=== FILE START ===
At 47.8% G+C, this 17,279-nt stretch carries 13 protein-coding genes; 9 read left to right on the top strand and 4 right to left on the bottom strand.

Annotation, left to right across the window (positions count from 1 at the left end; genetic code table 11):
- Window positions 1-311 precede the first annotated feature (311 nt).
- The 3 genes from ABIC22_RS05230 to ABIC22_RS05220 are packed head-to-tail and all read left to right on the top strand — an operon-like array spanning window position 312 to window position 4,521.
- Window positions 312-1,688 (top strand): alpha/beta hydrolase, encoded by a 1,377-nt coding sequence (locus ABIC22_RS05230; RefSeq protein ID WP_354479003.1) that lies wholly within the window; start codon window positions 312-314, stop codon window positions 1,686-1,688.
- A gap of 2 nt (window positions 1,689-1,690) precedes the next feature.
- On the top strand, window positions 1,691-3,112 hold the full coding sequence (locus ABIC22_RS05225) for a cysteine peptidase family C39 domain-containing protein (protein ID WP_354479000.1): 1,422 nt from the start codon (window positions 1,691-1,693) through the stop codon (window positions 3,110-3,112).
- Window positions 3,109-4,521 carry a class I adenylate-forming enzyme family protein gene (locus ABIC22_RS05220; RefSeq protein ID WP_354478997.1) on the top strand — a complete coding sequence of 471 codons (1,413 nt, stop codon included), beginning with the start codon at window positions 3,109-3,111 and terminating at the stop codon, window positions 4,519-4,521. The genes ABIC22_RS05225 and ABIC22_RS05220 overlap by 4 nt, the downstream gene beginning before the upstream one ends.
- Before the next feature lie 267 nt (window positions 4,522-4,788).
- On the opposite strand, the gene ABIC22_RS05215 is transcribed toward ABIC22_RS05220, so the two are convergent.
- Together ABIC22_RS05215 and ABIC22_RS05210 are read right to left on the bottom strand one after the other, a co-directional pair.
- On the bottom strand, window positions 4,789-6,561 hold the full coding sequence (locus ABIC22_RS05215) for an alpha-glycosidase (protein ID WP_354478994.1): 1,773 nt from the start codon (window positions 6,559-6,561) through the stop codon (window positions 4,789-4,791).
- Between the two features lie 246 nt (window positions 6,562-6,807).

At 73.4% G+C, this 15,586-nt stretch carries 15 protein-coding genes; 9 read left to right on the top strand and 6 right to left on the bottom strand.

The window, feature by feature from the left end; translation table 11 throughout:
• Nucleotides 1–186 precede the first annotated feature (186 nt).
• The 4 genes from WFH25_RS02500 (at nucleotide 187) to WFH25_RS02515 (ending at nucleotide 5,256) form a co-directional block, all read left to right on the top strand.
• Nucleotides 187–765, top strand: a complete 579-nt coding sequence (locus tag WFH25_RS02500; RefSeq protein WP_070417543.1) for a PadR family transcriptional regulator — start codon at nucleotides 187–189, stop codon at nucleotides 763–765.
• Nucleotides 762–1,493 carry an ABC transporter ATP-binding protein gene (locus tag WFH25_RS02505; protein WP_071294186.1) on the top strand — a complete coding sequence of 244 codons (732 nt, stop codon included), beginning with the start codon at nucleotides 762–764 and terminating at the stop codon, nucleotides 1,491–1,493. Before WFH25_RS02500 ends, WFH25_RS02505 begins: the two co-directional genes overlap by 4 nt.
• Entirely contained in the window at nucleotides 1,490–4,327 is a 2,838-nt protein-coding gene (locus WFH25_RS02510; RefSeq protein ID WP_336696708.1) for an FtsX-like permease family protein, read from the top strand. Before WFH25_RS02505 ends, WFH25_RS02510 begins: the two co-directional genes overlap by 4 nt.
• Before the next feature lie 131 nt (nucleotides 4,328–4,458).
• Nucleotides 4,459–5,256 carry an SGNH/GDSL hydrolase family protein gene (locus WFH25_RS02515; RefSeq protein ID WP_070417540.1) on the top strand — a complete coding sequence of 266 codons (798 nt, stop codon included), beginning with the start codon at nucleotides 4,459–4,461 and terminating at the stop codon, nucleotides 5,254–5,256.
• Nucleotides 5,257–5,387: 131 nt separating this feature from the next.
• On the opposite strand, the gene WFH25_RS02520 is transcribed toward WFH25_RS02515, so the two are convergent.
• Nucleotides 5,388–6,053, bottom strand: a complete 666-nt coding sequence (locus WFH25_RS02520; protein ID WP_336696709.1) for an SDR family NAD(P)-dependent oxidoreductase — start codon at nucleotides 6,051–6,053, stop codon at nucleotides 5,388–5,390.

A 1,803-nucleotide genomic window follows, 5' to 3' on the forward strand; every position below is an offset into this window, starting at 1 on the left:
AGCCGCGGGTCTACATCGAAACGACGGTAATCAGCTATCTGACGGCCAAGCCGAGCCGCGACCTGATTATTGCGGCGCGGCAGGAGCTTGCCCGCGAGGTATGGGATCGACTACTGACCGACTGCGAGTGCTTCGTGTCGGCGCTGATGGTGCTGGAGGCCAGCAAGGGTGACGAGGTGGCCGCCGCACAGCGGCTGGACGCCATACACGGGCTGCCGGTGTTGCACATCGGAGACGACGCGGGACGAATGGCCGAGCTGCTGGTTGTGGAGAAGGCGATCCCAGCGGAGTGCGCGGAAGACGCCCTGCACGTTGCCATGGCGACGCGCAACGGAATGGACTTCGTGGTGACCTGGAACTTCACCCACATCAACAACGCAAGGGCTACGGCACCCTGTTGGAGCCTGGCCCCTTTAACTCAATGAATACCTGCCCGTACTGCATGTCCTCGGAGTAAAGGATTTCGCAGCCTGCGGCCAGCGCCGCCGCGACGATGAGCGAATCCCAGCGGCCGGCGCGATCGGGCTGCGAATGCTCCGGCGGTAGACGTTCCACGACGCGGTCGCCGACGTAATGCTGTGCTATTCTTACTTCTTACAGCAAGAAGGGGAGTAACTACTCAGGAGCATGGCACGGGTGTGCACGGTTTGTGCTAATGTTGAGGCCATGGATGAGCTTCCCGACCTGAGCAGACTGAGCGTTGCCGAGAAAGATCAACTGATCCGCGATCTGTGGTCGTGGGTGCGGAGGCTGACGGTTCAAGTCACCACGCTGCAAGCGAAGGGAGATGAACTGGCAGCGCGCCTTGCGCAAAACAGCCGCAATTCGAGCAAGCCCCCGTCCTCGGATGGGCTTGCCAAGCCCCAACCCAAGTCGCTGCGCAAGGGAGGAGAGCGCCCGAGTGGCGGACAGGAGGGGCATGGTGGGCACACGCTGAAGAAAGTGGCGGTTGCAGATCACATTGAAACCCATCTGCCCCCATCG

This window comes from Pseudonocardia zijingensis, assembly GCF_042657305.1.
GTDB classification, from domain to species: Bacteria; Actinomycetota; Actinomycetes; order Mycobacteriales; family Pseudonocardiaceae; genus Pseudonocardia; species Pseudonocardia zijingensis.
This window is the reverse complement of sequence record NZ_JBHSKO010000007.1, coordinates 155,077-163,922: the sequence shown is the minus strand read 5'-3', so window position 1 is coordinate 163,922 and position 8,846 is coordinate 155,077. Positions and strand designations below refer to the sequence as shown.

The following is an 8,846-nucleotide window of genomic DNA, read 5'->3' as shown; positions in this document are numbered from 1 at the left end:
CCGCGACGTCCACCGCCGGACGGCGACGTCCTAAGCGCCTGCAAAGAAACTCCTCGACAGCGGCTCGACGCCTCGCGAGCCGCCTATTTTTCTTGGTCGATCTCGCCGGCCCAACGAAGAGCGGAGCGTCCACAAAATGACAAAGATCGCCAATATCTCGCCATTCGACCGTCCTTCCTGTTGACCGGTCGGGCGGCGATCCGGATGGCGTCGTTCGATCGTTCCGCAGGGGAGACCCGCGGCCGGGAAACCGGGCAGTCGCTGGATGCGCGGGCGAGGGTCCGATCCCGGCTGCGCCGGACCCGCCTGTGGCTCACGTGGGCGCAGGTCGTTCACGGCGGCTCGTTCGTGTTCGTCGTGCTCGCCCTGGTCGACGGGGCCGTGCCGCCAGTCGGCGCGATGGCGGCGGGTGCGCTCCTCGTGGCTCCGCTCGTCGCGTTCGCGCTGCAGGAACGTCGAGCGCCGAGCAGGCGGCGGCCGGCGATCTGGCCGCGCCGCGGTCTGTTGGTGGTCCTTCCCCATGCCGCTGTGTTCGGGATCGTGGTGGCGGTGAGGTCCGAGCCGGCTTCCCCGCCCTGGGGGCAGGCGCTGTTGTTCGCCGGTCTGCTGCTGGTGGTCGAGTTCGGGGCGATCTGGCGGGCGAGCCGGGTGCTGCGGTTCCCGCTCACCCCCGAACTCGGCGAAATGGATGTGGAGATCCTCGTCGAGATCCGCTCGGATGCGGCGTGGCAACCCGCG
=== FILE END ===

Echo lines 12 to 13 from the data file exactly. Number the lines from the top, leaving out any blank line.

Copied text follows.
- On the bottom strand, window positions 4,789-6,561 hold the full coding sequence (locus ABIC22_RS05215) for an alpha-glycosidase (protein ID WP_354478994.1): 1,773 nt from the start codon (window positions 6,559-6,561) through the stop codon (window positions 4,789-4,791).
- Between the two features lie 246 nt (window positions 6,562-6,807).